April 17, 2012
The introduction of broadcast radio caused some in the newspaper industry to fear that newspapers would soon become a thing of the past. After all, who would read the news when you could just turn on the radio for real-time updates?
Newspapers had even more to fear in 1938 when radio thought it might compete with them in the deadtree business as well.
The May, 1938 issue of Hugo Gernsback‘s Short Wave and Television magazine included an article titled “Radio to Print News Right In Your Home.” The article described a method of delivering newspapers that was being tested and (provided it didn’t interfere with regular radio broadcasts) would soon be used as a futuristic news-delivery method.
The magazine proudly included a previous prediction from a different Gernsback publication four years earlier, before the FCC had granted trials:
Hugo Gernsback, in the April 1934 issue of Radio-Craft forecast the advent of the “radio newspaper.” Here’s the front cover illustration of that magazine. Compare it with the pictures on the opposite page!
The article opens by explaining that this futuristic device is already in use:
As you read this article, radio facsimile signals are probably circulating all around you. At least 23 broadcast stations, some of them high power ones, and a number of short-wave stations are now transmitting experimental facsimile signals under a special license granted by the Federal Communications Commission.
This invention of a wireless fax, as it were, was credited to W.G. H. Finch and used radio spectrum that was otherwise unused during the late-night hours when most Americans were sleeping. The FCC granted a special license for these transmissions to occur between midnight and 6am, though it would seem that a noisy printing device in your house cranking away in the middle of the night might have been the fatal flaw in their system. It wasn’t exactly a fast delivery either, as the article notes that it takes “a few hours” for the machine to produce your wireless fax newspaper.
The article explained exactly how the process worked:
The photo or other piece of copy, such as news bulletins, is placed in the scanner at the transmitter. At the rate of 100 lines per inch picture to be transmitted is scanned, and the transmitter sends out periodic impulses which vary in strength with the degree of light or shade on the picture. When these signals are received, by wire or radio, they are passed into a recording stylus. This stylus moves back and forth over a piece of chemically dry processed paper (the Finch system) in a line, wide or narrow as the case may be, is traced on the paper. A facsimile such as that shown in one of the accompanying pictures is obtained, and it thus becomes an easy matter to reproduce printed matter, drawings and photos, etc.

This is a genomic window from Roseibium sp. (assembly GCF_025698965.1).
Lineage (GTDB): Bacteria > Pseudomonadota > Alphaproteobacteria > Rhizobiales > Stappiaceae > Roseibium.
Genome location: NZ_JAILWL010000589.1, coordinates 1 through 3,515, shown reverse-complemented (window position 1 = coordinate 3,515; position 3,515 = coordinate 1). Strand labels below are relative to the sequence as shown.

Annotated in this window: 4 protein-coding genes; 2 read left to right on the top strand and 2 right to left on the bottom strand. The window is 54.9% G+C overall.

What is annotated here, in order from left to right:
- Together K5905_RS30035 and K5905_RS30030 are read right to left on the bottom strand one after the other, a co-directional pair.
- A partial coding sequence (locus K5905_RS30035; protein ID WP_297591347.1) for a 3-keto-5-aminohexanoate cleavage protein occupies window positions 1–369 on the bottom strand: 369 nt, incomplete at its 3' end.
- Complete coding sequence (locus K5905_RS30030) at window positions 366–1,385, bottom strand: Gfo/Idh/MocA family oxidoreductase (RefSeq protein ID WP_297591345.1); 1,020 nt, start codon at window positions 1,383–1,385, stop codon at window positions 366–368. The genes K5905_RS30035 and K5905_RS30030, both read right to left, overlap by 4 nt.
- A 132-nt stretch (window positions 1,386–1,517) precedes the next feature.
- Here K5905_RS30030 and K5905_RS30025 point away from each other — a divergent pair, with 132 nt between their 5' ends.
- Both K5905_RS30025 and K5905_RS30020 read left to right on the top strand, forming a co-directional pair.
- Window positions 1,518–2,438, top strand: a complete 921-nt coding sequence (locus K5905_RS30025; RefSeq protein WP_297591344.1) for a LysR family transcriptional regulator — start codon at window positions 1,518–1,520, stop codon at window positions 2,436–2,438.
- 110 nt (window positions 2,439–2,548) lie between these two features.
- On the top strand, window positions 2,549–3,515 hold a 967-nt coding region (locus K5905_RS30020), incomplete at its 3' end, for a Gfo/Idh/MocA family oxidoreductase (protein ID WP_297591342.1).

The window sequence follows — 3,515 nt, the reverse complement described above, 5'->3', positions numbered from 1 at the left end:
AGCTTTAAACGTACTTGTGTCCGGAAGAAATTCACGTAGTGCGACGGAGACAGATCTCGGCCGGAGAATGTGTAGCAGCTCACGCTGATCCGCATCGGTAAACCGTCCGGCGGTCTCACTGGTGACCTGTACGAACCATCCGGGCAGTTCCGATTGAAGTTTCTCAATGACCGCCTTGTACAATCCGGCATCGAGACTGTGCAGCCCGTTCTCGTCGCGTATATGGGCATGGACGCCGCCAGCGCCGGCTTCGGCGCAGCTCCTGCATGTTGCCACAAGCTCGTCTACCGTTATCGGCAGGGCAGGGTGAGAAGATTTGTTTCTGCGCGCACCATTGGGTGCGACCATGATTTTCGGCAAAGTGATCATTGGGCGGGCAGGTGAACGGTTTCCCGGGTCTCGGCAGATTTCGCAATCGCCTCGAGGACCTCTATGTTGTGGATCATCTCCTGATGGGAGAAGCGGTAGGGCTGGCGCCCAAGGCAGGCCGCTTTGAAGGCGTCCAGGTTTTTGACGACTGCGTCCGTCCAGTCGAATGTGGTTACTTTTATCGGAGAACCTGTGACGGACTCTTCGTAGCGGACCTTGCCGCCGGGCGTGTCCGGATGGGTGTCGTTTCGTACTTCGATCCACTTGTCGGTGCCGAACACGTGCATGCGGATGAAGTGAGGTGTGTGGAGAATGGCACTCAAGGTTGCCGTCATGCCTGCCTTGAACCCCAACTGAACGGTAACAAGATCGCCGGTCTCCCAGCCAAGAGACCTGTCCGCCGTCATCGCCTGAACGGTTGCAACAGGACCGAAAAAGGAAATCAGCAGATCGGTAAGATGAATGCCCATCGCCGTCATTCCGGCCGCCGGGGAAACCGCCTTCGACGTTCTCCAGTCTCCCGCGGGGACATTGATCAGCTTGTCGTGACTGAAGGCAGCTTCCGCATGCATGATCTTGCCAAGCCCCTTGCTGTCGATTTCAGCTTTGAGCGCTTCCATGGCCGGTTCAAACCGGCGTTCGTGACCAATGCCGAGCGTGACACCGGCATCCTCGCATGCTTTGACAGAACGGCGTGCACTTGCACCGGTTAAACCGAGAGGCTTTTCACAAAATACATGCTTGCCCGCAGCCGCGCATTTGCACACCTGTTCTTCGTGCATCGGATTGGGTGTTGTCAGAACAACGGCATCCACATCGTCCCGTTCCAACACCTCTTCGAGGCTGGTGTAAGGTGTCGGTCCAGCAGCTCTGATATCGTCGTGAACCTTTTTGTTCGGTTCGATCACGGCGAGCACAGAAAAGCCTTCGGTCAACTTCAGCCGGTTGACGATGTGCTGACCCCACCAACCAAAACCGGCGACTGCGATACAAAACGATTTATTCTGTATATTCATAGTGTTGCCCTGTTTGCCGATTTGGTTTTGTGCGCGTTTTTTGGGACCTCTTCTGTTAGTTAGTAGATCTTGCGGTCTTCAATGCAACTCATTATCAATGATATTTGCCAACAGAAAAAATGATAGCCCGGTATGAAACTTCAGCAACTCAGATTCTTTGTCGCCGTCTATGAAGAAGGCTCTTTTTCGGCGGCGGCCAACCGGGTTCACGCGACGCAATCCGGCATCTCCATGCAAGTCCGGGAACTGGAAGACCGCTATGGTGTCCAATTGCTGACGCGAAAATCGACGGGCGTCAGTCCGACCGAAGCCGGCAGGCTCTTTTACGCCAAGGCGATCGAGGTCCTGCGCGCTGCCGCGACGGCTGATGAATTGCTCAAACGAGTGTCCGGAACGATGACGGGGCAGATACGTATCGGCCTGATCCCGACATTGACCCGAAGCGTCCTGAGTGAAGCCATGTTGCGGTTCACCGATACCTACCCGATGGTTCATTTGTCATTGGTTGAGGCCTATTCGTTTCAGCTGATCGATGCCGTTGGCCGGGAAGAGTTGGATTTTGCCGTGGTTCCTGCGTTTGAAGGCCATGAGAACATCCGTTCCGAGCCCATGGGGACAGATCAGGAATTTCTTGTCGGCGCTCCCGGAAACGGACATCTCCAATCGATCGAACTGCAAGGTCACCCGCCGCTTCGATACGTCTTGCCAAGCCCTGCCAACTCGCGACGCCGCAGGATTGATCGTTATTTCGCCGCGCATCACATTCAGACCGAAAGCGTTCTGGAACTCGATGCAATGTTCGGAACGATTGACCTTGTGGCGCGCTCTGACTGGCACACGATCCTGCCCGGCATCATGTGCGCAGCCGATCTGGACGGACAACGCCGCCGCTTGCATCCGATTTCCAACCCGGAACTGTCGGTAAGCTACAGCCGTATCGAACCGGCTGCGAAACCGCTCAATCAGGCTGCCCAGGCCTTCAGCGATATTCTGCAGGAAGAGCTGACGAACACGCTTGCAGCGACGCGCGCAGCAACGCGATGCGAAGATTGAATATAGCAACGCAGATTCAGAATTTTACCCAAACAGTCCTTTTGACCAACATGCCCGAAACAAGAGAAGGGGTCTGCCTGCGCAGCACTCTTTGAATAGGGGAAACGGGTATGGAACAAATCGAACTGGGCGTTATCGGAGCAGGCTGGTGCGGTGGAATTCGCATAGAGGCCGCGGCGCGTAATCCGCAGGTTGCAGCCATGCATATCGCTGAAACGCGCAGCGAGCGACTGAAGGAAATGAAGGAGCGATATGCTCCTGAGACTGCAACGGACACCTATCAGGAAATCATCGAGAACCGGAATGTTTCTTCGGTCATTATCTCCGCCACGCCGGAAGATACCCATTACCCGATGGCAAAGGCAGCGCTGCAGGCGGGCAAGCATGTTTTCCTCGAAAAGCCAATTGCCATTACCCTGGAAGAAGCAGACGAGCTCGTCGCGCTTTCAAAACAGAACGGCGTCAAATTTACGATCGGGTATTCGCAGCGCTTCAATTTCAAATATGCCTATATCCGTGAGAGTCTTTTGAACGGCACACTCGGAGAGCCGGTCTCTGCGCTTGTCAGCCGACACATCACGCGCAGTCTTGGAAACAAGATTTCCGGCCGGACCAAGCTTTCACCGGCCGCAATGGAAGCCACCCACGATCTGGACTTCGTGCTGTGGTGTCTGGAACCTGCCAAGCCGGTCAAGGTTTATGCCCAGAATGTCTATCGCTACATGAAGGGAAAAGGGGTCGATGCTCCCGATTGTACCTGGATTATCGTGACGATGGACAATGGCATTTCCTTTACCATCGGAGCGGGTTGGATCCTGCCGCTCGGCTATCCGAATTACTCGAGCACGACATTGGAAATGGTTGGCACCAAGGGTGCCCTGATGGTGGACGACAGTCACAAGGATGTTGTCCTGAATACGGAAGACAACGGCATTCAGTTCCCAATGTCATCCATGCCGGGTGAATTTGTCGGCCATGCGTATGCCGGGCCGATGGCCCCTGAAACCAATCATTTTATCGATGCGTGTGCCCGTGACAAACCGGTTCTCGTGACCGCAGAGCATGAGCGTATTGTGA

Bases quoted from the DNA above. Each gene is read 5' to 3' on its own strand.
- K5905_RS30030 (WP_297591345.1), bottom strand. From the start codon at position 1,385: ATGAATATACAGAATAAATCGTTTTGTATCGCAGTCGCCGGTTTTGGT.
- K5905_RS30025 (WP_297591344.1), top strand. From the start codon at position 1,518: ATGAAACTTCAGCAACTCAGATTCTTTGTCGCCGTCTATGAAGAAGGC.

The article mentions two parties that are experimenting with the technology (Mr. Finch and RCA) but goes on to explain that nothing about the system had been standardized yet.
Many different systems of transmitting and recording devices by facsimile have been tried. The one used by the Finch system employs a special chemically treated paper. When a current passes through the moving stylus needle, the reaction causes a black spot to appear on the paper, the size of the spot at a given point depending upon the strength of the received impulse. At the transmitter the light beam is focused on the picture to be sent and the reflected light falls on a photo-electric cell.
Whether Finch and RCA knew it or not, battles between formats would continue right on into the 21st century as the fight over newspaper paywalls, cord-cutters, and ebooks continues to dramatically shift our media landscape.
January 3, 2012
In the December 26, 1900 issue of the New York World, Alfred Harmsworth, the editor of the London Daily Mail, made some predictions for the newspaper of the 20th century. Harmsworth was pretty spot-on in many of his predictions, most presciently the idea of a national newspaper:
We are entering the century of combination and centralization. I feel certain that the newspaper of the twentieth century will be drawn into the vortex of combination and centralization. In fact, given the man, the capital, the organization and the occasion, there seems to be no reason why one or two newspapers may not presently dominate great sections of the United States, or almost the whole of Great Britain. In other words, where there are now a multitude of papers — good, bad and indifferent — there will be then one or two great journals.